Violent death, with its shroud of red, once more walks along the streets of Karachi and besides the 15 million people who live there. More than 90 have died within four days — 13 in attacks on three buses. The gunmen who freely roam the streets shoot indiscriminately, though there is, as before, an ethnic dimension to the killings. Political parties have been accused of fuelling these tensions, using murder and terror as a tactic in the ruthless game played out in the city. People’s lives have been paralysed in many neighbourhoods, where a state of siege prevails, preventing anyone from stepping outdoors as the terrifying sound of gunfire echoes constantly.
There have been 490 deaths in Karachi in the first six months of 2011, according to the Human Rights Commission of Pakistan, while 748 targetted killings took place the previous year. The latest orgy of death is then neither a new phenomenon nor an unexpected one. What we must ask is precisely what the government is doing to control the situation. The police and paramilitary troops out on the streets seem to be serving little purpose as the violence continues. For several years now, Karachi has been used as a theatre to play out political power games; people have been reduced to the status of mere pawns in this tussle their lives do not matter, the tragedies faced by thousands of families seemingly moves no one.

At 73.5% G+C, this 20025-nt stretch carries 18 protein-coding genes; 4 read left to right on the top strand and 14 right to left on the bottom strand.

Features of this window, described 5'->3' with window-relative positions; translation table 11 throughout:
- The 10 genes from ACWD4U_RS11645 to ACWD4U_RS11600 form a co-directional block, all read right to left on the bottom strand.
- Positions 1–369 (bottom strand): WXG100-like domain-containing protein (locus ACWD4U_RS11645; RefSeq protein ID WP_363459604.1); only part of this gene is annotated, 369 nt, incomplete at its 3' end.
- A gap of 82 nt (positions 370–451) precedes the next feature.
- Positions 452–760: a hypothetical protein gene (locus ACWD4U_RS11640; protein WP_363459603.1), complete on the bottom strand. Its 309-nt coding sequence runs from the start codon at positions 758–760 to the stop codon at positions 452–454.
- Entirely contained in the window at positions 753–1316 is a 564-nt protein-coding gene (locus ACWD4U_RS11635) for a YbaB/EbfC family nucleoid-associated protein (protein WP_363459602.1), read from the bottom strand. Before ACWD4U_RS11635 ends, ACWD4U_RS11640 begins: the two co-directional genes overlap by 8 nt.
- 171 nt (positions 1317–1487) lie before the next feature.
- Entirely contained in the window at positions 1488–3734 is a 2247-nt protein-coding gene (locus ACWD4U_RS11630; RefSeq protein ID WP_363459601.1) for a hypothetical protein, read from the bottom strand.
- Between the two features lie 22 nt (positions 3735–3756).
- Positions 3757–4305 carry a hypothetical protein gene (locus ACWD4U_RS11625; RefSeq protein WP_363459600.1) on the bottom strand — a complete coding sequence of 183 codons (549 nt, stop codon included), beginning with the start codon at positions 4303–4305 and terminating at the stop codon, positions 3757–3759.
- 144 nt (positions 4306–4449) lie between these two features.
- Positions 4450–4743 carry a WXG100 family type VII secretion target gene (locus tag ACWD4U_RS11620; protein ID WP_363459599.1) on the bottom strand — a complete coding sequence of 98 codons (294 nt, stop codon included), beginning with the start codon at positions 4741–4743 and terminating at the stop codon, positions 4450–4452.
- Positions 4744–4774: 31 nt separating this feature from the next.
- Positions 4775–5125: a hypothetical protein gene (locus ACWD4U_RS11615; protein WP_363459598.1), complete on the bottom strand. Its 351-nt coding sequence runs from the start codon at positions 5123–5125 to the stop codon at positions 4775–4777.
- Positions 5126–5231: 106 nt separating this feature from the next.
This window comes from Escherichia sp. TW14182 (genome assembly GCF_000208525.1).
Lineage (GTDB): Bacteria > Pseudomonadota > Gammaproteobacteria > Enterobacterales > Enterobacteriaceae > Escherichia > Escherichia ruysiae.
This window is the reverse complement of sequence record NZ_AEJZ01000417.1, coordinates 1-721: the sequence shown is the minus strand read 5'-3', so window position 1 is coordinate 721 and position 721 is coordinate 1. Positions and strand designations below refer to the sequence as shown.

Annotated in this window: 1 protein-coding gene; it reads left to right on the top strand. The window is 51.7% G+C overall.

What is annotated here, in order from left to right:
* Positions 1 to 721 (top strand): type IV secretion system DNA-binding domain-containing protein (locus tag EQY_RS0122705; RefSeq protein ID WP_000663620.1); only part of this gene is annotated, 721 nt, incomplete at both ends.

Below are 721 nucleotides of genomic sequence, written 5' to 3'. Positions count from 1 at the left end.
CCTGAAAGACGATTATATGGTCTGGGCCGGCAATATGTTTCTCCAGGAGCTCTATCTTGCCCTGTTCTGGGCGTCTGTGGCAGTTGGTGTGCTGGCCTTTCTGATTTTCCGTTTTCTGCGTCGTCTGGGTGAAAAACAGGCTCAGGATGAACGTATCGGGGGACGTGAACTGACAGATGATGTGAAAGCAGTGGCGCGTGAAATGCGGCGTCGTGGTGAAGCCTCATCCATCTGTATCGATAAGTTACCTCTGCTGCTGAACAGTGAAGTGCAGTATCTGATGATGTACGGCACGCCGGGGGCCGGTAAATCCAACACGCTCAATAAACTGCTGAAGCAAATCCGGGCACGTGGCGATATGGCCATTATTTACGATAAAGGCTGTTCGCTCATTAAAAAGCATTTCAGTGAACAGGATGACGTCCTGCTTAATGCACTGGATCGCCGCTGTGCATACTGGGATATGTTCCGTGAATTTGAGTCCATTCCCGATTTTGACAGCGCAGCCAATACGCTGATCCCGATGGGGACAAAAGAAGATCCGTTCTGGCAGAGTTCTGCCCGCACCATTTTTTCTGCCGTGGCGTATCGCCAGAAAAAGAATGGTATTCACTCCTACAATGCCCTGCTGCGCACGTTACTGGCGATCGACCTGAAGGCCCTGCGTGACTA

This simply cannot continue. The rhetoric we hear once again from the interior minister — who claims to know who is the behind the violence — and other leaders is meaningless. The words being spouted out have been heard before. They offer no reassurance or confidence at all and the vague promises of ‘crackdowns’ are not combined with any measures that can act to reduce the regular upsurge of violence in Karachi. What is urgently needed is a programme to de-weaponise the city — where there are some 20 million small arms present in the hands of civilians, according to international monitoring groups — make security forces more effective and tame the demons that have turned our commercial capital into a zone of death which poses a threat to everyone who lives there.
Published in The Express Tribune, July 9th, 2011.
More in EditorialCNICs for the transgendered